The second point concerns mobile devices. At a recent visit to the London Googleplex, the team that developed Google's mobile Checkout shopping client said it took them over a year to sift through all the OS and mobile browser variants before they'd covered the bulk of the market. They had to physically test against hundreds of devices. How wasteful is that? And out of date the moment a new cell phone comes to market.
Fact is the mobile industry has taken the insane decision to avoid developing or deploying a standards based mobile browser. Bad as they may be, the major apps vendors should sit down with Nokia, Sony Ericsson, RIM and other major players and give them an object lesson in the basics of usability.
Finally, I'm not convinced Vinnie is correct in talking about a diminishing data universe. At least not from an end user's perspective. If anything, I see users wanting to take business decisions based on increasingly complex sets of data. A good part of that complexity arises out of wrestling with unstructured data along with internally produced information. As one Microsoft product manager said to me: "There's been very few genuine advances in UI design in the last 15 years but even if we had, we're at risk of drowning in our own complexity." Nowhere is this better illustrated than in this video produced by SAPs Imagineering unit and to which Craig Cmehil drew my attention.
The video shows a scenario where a buyer has to source alternative suppliers. It is played out using a variety of applications that churn out both structured and unstructured data. The delivered result provides an elegant solution but as the video played, I couldn't help but feel increasingly uneasy about the amount of training required to become productive. There's the rub.
It is all very well for people (and I include myself) to pontificate that the next generation of users will come with a FaceBook/MySpace mindset and therefore the apps vendors better shape up but consider this. Add in more than a handful of applications and FaceBook becomes incredibly messy. (see screen above) Imagine what it must be like trying to figure out how to get something as complex as the SAP scenario shown in the video to look acceptable?
While the apps slammers have a point, there is a world of a difference between having applications that do one thing well and running your business on a suite of applications. That's why we end up with what I call user generated kludges of the kind Zoli Erdos describes in a post entitled: Desktopized Web-Applications are a Great Convenience. The problem with Zoli's approach is that most users are not as sophisticated in their understanding of applications. Maybe the next-gen users will be more tech savvy and find their own solutions. That's what marketers and social media consultants like Steve Rubel think:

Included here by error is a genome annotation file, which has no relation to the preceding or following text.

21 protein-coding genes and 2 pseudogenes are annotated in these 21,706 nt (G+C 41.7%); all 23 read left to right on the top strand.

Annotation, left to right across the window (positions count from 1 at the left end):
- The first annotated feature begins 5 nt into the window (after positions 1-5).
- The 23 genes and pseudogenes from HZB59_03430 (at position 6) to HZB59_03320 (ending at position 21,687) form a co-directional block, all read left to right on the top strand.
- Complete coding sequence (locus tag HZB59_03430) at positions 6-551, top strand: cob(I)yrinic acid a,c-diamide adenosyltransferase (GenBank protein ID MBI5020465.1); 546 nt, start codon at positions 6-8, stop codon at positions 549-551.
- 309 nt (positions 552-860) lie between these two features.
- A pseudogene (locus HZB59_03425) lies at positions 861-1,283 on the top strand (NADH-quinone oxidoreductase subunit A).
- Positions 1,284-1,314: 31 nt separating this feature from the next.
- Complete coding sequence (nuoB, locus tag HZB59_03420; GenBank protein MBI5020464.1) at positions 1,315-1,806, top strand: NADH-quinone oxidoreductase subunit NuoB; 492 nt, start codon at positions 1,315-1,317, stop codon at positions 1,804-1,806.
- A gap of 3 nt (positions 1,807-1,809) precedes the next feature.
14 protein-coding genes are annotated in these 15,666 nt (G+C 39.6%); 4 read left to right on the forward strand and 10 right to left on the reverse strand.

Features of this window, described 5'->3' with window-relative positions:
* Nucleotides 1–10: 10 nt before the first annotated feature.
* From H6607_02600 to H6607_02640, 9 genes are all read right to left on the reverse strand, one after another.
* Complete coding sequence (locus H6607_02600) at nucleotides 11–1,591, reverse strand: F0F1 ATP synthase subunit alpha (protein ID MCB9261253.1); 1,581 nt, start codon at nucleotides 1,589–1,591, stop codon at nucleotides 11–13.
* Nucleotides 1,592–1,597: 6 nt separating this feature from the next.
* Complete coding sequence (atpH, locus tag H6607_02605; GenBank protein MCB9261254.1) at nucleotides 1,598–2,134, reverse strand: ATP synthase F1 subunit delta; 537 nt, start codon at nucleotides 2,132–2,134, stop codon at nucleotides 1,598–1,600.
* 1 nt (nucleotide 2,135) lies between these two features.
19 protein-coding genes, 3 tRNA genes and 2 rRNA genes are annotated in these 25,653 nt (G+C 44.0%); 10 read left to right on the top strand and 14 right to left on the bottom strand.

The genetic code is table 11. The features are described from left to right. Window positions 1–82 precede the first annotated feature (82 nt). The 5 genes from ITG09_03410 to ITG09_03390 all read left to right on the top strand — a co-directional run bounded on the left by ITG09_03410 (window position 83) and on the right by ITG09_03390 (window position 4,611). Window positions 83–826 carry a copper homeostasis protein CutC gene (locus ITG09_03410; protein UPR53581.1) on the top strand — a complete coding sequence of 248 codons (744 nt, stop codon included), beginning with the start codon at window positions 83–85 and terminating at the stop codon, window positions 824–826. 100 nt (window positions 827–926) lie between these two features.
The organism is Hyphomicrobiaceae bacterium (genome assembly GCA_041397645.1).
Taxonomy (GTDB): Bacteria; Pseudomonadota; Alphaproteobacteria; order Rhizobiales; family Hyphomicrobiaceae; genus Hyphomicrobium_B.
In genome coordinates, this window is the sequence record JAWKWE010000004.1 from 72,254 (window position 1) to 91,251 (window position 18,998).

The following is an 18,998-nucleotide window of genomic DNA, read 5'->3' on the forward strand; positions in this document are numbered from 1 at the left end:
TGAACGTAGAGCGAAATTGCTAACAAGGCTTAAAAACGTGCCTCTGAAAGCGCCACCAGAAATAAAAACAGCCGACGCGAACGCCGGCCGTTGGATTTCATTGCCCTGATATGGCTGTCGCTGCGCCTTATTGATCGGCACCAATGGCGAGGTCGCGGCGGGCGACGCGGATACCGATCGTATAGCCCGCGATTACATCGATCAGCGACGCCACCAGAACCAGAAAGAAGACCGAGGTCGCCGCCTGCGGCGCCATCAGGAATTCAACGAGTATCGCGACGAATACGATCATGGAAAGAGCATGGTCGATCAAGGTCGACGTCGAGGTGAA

The silent adoption web applications in the enterprise will strike directly at the heart of corporations like cloud to ground lightning. IT managers who can surf into the storm waves will gain considerable competitive advantage. The key is to embrace change - or, as one Googler suggest, to give employees choice over control. (This arguably gives small and mid-sized companies a considerable advantage.) Those that crack down on choice, however, may find themselves struggling to keep up with the competition as their workforce becomes more productive, efficient and happy.
It sounds alluring but ultimately unfulfilling. I get the argument for SMEs but for enterprise? I doubt it. End users have been kludging apps for decades. That's not a solution. Kludging breeds another generation of unsatisfied users. Surely as an industry we can do better? Another Irregular Jason Corsello thinks we can and should:
...innovation to me isn’t necessarily finding that next breakthrough, but delivering incremental functionality (ie a Microsoft Outlook plugin) that advances the way people use the application.
I conclude with three quotes that give a flavor of the difficulty in resolving UI issues and the potential consequences. The first is from Mike Krigsman who posted: Complexity sucks...simplicity rocks, but who also said to me in a Skype conversation: "Bad UI is the handmaiden of project failure." Next up is Euan Semple, who in December 2006 said:
Dave Snowden was right when he said that you can’t manage knowledge but you can create a knowledge ecology.
I can't put my finger in what it is - the graphics, the language used or the intentions behind the software but I rarely get this feeling from Microsoft stuff especially not SharePoint. They are too good at creating sterile environments run by control freaks who hate messiness, consider conversations unprofessional and rarely understand the true pulse of their organisations.
This stuff may be seen as "business-like" at the moment but I don't believe it will be what business is like in the future.
Last is a quote from a conversation I had with Jakob Nielsen, director of user experience at Microsoft Dynamics. "There's a curious paradox about design simplicity - it isn't that simple."